Although I haven’t blogged much in recent weeks (due to the Covid-19 pandemic lockdown measures I’ve found myself moving from France back to the UK and then back to France again, so it’s been an odd couple of months…), I have continued to think and plan for SYP.
I have been tentatively working on the second assignment (the publication plan) and will belatedly document that progress in blog posts shortly. Now feels like a good time to draw a line under Assignment 1 and crack on with Assignment 2 proper.
I have had feedback in the form of video portfolio reviews or written commentary from four people so far:
- Alexander Mourant from Revolv Collective
- Jayne Lloyd from Shutter Hub
- Anonymous review from LensCulture
- Andrew Conroy, photographer and photography tutor
I have open requests with two further people who have not responded:
- Paul Herrmann of Redeye (I have recontacted but not yet heard back)
- Al Palmer of Brown Owl Press (he warned that it would take him a while to get back to people and not to chase!)
I’m still very happy to have any feedback from the latter two, at whatever stage in SYP. I do however think that I will draw a line under this initial feedback phase by collating the feedback from the first four reviewers before I move on to plan my publication.
This was a video call portfolio review in response to an offer by Revolv Collective, of which Alexander is a member.
- Introductory text was too long (subsequently edited down)
- He didn’t expect to like it at first glance but was ultimately “charmed”
- The text/image juxtapositions work well despite this being tricky to pull off
- Sometimes he felt the text was the stronger part of the pairing (!)
- Sequence/rhythm worked well and he didn’t recommend major changes
- Though he felt the last image jarred a little (which I said was intentional)
- He suggested I research the critical theory around ‘the walk’ as an artistic device, possibly make more conscious use of this aspect
Another video call, this time won in a portfolio review contest organised by Zealous, with the ‘prize’ being a review video chat by Jayne from Shutter Hub.
- The theme/concept worked, as in came across well
- A good mix of more obvious and more ambiguous juxtapositions
- In terms of mood she described it as containing both humour and a little sadness, there was an element of pathos in there
- She encouraged me to think about how the images stand alone as photographs, without the text and as individual pictures, floating free of the overarching concept/context
- I subsequently entered some textless images from the series into a Shutter Hub open call, and had two selected for inclusion in an online exhibition
- Like Alexander she felt that the final image jarred somewhat
- By now I was starting to see this and I’m still unsure whether to move, remove or re-caption it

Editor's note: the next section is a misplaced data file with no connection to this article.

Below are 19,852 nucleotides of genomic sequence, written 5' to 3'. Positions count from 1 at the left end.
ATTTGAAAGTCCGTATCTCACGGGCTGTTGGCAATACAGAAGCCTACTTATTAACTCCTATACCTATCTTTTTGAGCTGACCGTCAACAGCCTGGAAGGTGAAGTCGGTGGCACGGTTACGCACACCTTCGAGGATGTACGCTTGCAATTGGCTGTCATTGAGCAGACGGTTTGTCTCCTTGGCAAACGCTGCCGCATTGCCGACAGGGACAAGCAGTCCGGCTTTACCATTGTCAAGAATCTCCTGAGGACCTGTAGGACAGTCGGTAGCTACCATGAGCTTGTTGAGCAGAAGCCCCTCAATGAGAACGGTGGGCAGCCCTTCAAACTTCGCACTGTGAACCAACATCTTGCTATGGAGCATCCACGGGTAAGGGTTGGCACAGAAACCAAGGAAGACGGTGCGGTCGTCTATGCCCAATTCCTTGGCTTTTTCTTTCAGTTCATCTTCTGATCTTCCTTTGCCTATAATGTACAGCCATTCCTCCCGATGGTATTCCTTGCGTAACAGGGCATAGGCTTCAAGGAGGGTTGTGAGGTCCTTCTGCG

This was a written critique by an unnamed reviewer as part of entering an edited version (10 images) of the series into a competition.
- They enjoyed the photographs, described them as “quite thoughtful and at times beautiful”
- And complimented me on the use of humour through the set
- The text statement was strong in setting the scene and how I would like viewers to engage with the work
- Editing: in such a small set I repeated motifs too much (gloves, birds)
- Sequencing: some images are easier to read (in terms of the text juxtaposition) and some more ambiguous; I had in this set bunched the more obvious ones close together
- They suggested looking at sequencing with ‘readability’ as one of the criteria for setting the rhythm of the images
- Text: some comments on the typographical treatment not being quite right, and to play around with variations
- I did so, and in the end used the same font but a thinner weight
- Presentation method: suggested that a printed format (book, zine) rather than an exhibition might serve the work best, due to the intimacy of the work
A brief written critique based only on the promotional PDF (eight images) due to an unfortunate glitch with a webpage redirect.
- The work has a “gentle weirdness” that says more about me than the nominal subject matter in the frame
- He described it as very intimate and personal, with an understated gentleness
- That I shouldn’t worry too much about whether people’s readings of the work is in line with my own intention, and embrace the notion of viewers bringing their own interpretations…
- … notwithstanding that, he felt that the work did get across to him what I intended viewers to see/think
- Partly because the title and the intro text set the scene reasonably well
A brief summary of actions taken and/or planned following the reviewer feedback:
- Another iteration of editing/sequencing, in particular looking at:
- The last image
- The rhythm/spacing of images according to ease of reading / ambiguity
- Expanding the set to approx 20 for the publication phase
- Revised text treatment
- Decision to focus on a printed publication (with online support) rather than gallery exhibition
- More to follow shortly
- Decision to promote only my portfolio website homepage due to issues with redirects to internal pages